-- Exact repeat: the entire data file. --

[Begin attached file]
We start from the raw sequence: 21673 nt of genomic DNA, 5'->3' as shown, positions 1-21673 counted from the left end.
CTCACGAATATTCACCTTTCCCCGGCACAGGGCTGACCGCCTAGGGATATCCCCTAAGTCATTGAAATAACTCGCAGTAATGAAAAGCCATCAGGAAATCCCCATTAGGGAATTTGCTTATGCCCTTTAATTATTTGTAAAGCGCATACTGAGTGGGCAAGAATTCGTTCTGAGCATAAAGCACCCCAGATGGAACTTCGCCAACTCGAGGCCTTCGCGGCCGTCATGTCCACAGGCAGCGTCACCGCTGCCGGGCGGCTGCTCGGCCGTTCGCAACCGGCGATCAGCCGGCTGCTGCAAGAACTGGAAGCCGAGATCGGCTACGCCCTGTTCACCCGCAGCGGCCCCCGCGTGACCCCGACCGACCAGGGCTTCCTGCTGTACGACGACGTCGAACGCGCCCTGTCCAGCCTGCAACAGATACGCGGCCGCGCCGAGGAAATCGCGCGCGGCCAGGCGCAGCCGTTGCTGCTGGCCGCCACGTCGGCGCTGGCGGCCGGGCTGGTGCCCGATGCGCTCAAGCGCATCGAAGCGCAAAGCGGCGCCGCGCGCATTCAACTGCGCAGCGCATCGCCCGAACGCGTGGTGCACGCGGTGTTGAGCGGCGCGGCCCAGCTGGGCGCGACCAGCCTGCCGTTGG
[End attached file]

We start from the raw sequence: 21673 nt of genomic DNA, 5'->3' as shown, positions 1-21673 counted from the left end.
CTCACGAATATTCACCTTTCCCCGGCACAGGGCTGACCGCCTAGGGATATCCCCTAAGTCATTGAAATAACTCGCAGTAATGAAAAGCCATCAGGAAATCCCCATTAGGGAATTTGCTTATGCCCTTTAATTATTTGTAAAGCGCATACTGAGTGGGCAAGAATTCGTTCTGAGCATAAAGCACCCCAGATGGAACTTCGCCAACTCGAGGCCTTCGCGGCCGTCATGTCCACAGGCAGCGTCACCGCTGCCGGGCGGCTGCTCGGCCGTTCGCAACCGGCGATCAGCCGGCTGCTGCAAGAACTGGAAGCCGAGATCGGCTACGCCCTGTTCACCCGCAGCGGCCCCCGCGTGACCCCGACCGACCAGGGCTTCCTGCTGTACGACGACGTCGAACGCGCCCTGTCCAGCCTGCAACAGATACGCGGCCGCGCCGAGGAAATCGCGCGCGGCCAGGCGCAGCCGTTGCTGCTGGCCGCCACGTCGGCGCTGGCGGCCGGGCTGGTGCCCGATGCGCTCAAGCGCATCGAAGCGCAAAGCGGCGCCGCGCGCATTCAACTGCGCAGCGCATCGCCCGAACGCGTGGTGCACGCGGTGTTGAGCGGCGCGGCCCAGCTGGGCGCGACCAGCCTGCCGTTGG